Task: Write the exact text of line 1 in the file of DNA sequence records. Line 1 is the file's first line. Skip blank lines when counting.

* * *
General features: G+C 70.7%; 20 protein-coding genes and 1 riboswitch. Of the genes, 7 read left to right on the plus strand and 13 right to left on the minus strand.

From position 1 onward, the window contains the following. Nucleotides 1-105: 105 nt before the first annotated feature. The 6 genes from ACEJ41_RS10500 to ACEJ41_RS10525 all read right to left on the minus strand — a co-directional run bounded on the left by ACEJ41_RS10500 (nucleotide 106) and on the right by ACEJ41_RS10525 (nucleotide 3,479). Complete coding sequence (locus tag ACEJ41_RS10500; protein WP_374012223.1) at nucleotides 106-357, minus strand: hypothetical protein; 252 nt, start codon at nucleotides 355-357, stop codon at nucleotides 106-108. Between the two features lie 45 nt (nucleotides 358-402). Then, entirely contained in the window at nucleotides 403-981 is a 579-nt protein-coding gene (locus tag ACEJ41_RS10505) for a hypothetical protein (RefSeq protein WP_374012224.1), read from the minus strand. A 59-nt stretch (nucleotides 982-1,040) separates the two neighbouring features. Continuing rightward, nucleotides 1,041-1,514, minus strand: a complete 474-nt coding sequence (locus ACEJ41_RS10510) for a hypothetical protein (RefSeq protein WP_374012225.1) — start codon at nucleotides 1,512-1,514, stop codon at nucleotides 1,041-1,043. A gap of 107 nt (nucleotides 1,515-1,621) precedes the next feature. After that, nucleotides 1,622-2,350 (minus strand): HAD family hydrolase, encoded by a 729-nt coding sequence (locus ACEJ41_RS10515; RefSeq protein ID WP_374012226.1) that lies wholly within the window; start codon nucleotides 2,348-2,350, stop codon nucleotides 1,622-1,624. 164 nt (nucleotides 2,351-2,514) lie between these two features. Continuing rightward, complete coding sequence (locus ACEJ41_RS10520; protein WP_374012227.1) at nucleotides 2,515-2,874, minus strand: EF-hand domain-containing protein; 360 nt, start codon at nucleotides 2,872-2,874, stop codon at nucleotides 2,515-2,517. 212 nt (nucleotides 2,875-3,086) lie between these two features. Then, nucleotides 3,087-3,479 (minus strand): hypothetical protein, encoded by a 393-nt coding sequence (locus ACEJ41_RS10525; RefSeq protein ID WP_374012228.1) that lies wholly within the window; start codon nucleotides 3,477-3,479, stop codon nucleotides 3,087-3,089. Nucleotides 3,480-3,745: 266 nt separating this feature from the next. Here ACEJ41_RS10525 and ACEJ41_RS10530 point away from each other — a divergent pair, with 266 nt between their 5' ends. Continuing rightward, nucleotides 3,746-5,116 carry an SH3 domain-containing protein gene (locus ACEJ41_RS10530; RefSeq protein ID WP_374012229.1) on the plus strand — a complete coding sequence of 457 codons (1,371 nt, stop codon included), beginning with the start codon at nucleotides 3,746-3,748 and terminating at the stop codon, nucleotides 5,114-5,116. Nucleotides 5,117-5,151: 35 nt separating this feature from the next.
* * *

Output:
General features: G+C 70.7%; 20 protein-coding genes and 1 riboswitch. Of the genes, 7 read left to right on the plus strand and 13 right to left on the minus strand.